Interview: How Small US Businesses Can Make Money in China
Former U.S. Under Secretary of Commerce for International Trade Frank Lavin is trying to make "Made in America" popular again — outside of the United States. Lavin's new company, Export Now, helps small U.S. businesses navigate the legal and logistical difficulties of tapping into China's booming consumer population to make American-made products profitable in China. Lavin, also the former U.S. Ambassador to Singapore, is currently the Chairman of Public Affairs Practice for Edelman Asia Pacific. His new book, Export Now: Five Keys to Entering New Markets, advises small businesses how they can expand overseas.
Lavin will discuss his work and new book at Asia Society New York on April 10. For those who can't make it, tune in to AsiaSociety.org/Live at 6:30pm E.T. for a free live video webcast. Viewers are encouraged to submit questions to email@example.com.
Lavin spoke to Asia Blog by phone.
In your book, one of the "five keys" that a small business must master is "picking the right country." Besides China, what are the hottest new markets in Asia?
The “hot market” will be different for every company because the opportunities are different, the products are different, and regulatory barriers are different for every country.
Companies need to think about a system of market-sizing or of measuring the potential in each market, which essentially means a cost-benefit analysis for each country. Each market has a specific worth and a good strategic plan is to allocate resources accordingly. If you look at the global success stories, like Pepsi and Nike, these companies are in every market but they allocate their efforts in accordance with the possibility of each market. But for the smaller companies that don't have the global resources or the global analytical capabilities — the important point is to align your efforts against the degree of difficulty. Don't go to the largest market, go to the easiest market. For many U.S. companies looking at Asia, they should think about Hong Kong and Singapore which are easier markets — or if possible, new approaches such as e-commerce in China.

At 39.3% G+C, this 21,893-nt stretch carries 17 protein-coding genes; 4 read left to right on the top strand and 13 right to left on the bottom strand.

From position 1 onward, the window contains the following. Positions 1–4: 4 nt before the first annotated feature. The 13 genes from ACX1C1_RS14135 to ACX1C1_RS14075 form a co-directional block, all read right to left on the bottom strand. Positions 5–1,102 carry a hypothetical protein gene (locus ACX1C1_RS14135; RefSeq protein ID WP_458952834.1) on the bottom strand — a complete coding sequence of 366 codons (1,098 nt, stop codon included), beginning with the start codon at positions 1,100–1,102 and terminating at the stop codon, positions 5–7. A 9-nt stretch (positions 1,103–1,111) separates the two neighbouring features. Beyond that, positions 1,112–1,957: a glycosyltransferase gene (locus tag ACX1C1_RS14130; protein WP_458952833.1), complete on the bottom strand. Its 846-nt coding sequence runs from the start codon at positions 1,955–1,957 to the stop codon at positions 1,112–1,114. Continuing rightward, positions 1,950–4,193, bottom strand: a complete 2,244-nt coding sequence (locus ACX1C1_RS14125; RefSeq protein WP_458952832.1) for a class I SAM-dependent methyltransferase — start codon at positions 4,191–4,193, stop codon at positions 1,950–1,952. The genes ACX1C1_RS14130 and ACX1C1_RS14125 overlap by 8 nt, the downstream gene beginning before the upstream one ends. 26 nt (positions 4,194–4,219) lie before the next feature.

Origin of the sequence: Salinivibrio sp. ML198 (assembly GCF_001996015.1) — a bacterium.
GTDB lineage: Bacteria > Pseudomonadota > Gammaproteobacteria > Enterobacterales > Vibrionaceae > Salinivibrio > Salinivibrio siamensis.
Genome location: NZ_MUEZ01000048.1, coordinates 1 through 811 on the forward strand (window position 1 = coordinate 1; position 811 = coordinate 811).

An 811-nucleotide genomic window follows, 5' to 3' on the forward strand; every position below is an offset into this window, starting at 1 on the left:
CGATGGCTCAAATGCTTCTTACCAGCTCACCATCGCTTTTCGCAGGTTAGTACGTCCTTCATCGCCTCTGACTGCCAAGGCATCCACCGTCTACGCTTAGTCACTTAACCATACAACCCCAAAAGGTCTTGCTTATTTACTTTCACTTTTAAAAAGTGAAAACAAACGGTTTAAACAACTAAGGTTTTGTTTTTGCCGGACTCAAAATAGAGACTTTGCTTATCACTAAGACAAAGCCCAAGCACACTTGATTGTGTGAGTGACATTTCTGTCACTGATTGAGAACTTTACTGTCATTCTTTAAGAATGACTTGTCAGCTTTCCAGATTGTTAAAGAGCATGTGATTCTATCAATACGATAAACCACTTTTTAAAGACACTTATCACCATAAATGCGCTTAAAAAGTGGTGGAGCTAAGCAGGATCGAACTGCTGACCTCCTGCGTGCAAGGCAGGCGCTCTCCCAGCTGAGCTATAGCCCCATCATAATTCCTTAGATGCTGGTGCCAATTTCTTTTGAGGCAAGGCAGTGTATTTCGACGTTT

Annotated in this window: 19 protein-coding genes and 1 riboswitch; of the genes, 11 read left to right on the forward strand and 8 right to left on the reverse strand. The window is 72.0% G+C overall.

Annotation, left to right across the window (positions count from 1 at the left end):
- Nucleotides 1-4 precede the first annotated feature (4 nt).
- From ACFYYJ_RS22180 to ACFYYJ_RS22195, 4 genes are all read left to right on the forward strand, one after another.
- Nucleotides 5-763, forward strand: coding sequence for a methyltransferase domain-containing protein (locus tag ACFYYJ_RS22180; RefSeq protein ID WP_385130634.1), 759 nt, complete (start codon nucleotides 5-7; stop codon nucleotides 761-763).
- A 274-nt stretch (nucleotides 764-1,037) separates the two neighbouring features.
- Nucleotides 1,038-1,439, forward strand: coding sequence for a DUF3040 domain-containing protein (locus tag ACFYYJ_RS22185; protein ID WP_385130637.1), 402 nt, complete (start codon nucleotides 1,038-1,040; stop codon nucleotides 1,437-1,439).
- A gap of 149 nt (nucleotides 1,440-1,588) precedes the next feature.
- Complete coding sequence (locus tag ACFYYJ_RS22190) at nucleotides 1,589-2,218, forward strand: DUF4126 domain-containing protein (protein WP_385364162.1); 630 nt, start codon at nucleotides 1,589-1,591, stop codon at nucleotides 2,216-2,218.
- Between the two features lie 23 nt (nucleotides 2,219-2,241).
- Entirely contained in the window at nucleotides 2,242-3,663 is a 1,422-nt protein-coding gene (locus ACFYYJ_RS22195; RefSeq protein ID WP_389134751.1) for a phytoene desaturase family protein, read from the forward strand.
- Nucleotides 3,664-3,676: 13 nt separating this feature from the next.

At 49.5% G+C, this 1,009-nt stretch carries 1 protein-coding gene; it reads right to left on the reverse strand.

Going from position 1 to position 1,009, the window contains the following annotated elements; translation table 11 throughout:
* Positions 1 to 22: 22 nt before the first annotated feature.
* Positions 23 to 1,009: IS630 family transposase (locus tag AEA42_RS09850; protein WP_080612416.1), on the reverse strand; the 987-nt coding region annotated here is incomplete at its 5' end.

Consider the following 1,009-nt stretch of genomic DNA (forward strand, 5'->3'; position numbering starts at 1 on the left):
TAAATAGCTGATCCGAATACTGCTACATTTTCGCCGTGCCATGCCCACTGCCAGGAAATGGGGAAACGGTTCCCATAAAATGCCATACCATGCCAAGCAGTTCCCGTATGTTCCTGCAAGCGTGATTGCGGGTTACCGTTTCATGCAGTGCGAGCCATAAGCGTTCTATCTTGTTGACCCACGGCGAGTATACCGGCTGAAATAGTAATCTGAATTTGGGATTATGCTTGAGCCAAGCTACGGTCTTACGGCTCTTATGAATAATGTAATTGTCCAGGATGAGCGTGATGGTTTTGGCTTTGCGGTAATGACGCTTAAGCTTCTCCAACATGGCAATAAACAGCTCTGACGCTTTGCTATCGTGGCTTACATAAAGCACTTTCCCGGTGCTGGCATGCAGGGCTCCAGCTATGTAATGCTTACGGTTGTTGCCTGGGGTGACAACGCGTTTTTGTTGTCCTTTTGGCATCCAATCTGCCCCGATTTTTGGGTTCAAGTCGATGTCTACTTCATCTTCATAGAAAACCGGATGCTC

What makes these markets easier?
In Hong Kong and Singapore, English is widely spoken, the commercial code is based on British law, and an affluent and international population means that they have some familiarity with U.S. brands and products. In China, the market can be more challenging, but e-commerce means you can reach sizable numbers of consumers quickly and inexpensively. China e-commerce is the most powerful market entry tool in exporting today.
Since 2006, China has implemented an "indigenous innovation" policy, aimed to reduce its dependence on foreign technologies. This has alarmed foreign investors and technology companies. As China tries to transition away from a manufacturing to more innovation-based economy, how has that affected the ability for companies to export?
If you are in a regulated sector or in a place where a structural advantage is given to local companies it is going to be more challenging. For example, U.S. banks have a harder time in China but consumer product companies have an easier time. So it really depends on what sector your company is in. Rather than a full-blown market approach, a lot of companies have to calibrate their activities accordingly and take a more incremental approach, looking to a day when the environment might liberalize more.